How to remove burned bark?

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On Mon, 24 Dec 2007 12:21:36 -0500, snipped-for-privacy@aol.com wrote:

We speak of the same thing. I didn't mean to imply swamp cabbage came from a queen palm, if I did.
(*Swamp cabbage is an old-time Florida cracker favorite vegetable obtained from the heart of the cabbage palm (S. palmetto), which is the official state tree of Florida. The plant is known by such other names as palmetto palm, sabal palm, and swamp cabbage tree.
...The central core is the part called swamp cabbage. It is cylindrical in shape, creamy white in color, and composed of layers of undeveloped boots (leaves) with the consistency, tenderness, and texture of regular cabbage. The trimmed edible product may weigh 5-10 pounds. * http://edis.ifas.ufl.edu/MV038 )

I have a couple of queens that have suffered a serious freeze (for Las Vegas anyway) and then a serious summer heat. IMO, queens are tender palms and not as hardy as other varieties. My blue palm, next to the queens has no damage.
I'm almost certain the queens will die from the fire the OP had.
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People here who have been around a while don't think much of queens but they do survive brush fires. (Queens are "dirty" trees, needing lots of maintenance once they mature) I think of them like cats (or dogs for you cat people), they are cute when they are young. Palms drink up through the core so they do better than most trees with bark damage although natives in Florida (slash pines, mahogany, gumbo and the live oak family) willl do OK if the fire doesn't burn the crown of the tree. Fire is part of the natural ecosystem here. Queens usually die from diseases or insect damage and the bark is a protective layer against some of them. BTW if you have sandy soil and you are planning on cutting this down, also plan on sharpening your chansaw before you get done cutting it up and you may just want to toss the chain when you are done. They also draw sand up with the water so the "wood" will be very abrasive. If you (carefully) wipe your hand over the end of a cut palm log you will come away with grit on your hand.
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wrote:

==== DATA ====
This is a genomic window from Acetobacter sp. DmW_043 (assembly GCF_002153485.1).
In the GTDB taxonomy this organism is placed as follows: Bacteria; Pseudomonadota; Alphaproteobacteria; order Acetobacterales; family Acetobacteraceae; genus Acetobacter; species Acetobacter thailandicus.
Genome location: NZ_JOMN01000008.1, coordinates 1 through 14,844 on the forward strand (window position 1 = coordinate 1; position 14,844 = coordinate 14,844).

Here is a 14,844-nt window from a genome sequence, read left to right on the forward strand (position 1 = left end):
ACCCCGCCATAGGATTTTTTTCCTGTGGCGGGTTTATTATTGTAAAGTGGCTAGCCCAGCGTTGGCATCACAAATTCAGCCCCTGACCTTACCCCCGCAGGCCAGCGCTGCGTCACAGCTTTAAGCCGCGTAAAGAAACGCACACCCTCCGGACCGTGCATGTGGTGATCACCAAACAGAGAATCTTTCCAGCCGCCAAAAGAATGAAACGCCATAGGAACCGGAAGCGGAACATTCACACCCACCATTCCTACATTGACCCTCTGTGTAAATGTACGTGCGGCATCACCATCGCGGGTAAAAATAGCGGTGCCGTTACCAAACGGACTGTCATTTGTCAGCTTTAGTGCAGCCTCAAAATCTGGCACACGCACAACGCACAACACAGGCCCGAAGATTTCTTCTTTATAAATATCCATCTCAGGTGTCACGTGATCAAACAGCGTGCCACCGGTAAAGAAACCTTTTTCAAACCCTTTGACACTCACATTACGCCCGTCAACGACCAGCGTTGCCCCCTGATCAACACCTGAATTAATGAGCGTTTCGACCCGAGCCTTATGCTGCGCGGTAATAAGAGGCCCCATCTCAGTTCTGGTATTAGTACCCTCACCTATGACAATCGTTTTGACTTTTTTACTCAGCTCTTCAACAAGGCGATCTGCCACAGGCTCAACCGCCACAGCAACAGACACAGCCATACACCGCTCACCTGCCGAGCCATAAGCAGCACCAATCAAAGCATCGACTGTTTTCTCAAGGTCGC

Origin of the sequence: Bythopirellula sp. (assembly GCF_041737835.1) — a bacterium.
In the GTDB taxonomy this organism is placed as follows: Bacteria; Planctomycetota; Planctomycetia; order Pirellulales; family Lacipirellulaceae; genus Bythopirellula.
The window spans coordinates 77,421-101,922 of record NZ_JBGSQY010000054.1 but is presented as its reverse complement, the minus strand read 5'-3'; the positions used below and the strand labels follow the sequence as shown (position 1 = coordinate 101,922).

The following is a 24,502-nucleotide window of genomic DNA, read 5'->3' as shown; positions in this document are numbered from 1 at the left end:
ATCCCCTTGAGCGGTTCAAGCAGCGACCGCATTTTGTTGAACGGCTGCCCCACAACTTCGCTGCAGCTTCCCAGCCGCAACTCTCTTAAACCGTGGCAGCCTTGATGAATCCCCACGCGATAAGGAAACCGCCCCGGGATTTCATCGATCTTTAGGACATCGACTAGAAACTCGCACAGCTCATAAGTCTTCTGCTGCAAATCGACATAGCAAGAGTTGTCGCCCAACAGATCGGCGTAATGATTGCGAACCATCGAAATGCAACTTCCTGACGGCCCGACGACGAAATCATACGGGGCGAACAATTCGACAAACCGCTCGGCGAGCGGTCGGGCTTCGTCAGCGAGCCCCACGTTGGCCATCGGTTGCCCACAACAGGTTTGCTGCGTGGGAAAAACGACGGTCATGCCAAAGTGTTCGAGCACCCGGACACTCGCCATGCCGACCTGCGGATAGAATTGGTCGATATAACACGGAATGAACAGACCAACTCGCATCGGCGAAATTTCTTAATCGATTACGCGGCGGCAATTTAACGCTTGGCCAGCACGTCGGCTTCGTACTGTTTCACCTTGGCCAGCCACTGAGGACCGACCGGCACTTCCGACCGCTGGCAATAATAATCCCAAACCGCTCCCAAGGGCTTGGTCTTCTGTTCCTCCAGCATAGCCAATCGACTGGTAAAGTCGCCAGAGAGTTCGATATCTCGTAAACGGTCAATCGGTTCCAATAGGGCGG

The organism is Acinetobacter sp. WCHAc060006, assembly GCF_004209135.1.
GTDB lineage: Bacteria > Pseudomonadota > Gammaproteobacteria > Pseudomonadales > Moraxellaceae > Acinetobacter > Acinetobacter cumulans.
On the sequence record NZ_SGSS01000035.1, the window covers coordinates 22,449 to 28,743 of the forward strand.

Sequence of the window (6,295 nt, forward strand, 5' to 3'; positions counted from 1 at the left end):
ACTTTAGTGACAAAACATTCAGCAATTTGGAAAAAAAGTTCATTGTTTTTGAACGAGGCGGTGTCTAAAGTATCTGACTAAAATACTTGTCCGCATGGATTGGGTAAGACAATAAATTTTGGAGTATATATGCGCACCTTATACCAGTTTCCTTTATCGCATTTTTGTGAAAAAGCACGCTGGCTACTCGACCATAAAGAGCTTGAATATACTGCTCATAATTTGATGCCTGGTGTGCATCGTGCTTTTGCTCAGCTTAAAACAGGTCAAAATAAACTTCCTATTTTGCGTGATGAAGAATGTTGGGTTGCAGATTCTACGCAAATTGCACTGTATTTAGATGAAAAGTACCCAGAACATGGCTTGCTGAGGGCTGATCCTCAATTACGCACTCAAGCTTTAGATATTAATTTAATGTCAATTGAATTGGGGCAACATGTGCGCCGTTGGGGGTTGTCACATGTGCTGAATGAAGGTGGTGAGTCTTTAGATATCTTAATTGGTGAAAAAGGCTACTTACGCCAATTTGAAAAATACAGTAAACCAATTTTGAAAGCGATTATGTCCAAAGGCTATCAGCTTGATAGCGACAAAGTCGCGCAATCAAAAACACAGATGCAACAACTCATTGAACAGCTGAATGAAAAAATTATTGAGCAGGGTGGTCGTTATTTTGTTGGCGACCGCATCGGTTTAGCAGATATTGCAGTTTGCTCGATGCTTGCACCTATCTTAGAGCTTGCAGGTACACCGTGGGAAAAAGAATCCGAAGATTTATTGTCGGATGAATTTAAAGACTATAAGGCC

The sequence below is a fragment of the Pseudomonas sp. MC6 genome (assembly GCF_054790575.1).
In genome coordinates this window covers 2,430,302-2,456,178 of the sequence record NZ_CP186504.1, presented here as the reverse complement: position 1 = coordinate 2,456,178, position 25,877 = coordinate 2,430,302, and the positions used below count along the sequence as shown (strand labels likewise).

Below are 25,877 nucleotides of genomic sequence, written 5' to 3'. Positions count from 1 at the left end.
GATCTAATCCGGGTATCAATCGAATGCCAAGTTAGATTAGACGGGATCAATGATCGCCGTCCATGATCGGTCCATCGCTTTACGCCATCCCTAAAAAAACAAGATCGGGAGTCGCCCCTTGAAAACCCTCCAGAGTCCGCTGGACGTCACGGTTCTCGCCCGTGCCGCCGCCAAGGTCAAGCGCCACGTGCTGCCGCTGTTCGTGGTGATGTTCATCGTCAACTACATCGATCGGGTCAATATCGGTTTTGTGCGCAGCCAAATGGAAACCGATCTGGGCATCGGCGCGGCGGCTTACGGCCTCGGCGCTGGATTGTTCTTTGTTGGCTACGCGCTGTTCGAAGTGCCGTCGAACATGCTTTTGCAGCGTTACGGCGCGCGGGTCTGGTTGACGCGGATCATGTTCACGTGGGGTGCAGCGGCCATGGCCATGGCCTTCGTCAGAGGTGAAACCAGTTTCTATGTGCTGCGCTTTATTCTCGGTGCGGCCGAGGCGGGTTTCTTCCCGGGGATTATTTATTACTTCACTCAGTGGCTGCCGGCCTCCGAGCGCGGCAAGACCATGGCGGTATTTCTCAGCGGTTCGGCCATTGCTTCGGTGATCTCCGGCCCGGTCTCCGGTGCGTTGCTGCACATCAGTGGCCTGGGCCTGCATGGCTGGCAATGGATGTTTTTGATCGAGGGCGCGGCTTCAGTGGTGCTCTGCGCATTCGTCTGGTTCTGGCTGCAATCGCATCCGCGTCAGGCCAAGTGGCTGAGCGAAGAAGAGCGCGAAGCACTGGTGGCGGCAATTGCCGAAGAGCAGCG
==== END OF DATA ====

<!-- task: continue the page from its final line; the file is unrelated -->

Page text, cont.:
Leave it alone and have some patience during the recovery period.
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Striping the bark is fairly easy once you get it started. Then the tree will doe for sure as the bark is protection for the rest of it. Painting it all may do the same. I'd just leave it and see what happens over time or consult a professional arborist.
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Walter R. wrote:

I don't know about California, but Florida palms are hard to kill. They survive controlled burns all the time here, I certainly wouldn't use a pressure washer on a tree. I would scrape what part of the black char that comes off easily and let the rest weather.
Hubby and I tried to get rid of a palm stump in the yard once. Using a saw was like trying to cut a wet ball of string. Charcoal starter wouldn't start. Finally soaked with denatured alcohol and slowly burned away enough of it to be able to cover with soil. Never pour alcohol from the can onto a smoldering fire :o)
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wrote:

You get the idiot of the month award on alt.home.repair.
And from personal experience, most trees die after a hot enough fire. The bark will begin to fall off and the tree will die. Of course it depends on the type of tree too. Get some real dark glasses and some prescribed drugs to calm your nerves. Nature will do what it must, and there is noithing you can do about it. If the tree lives, rain will clean them eventually. Your home was saved, what the fuck more do you want? You must be one of the people that complains when their coffee cup is half empty.
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On Mon, 24 Dec 2007 13:28:02 -0600, snipped-for-privacy@none.com wrote:

But you get the twerp award. When did you get a vote?
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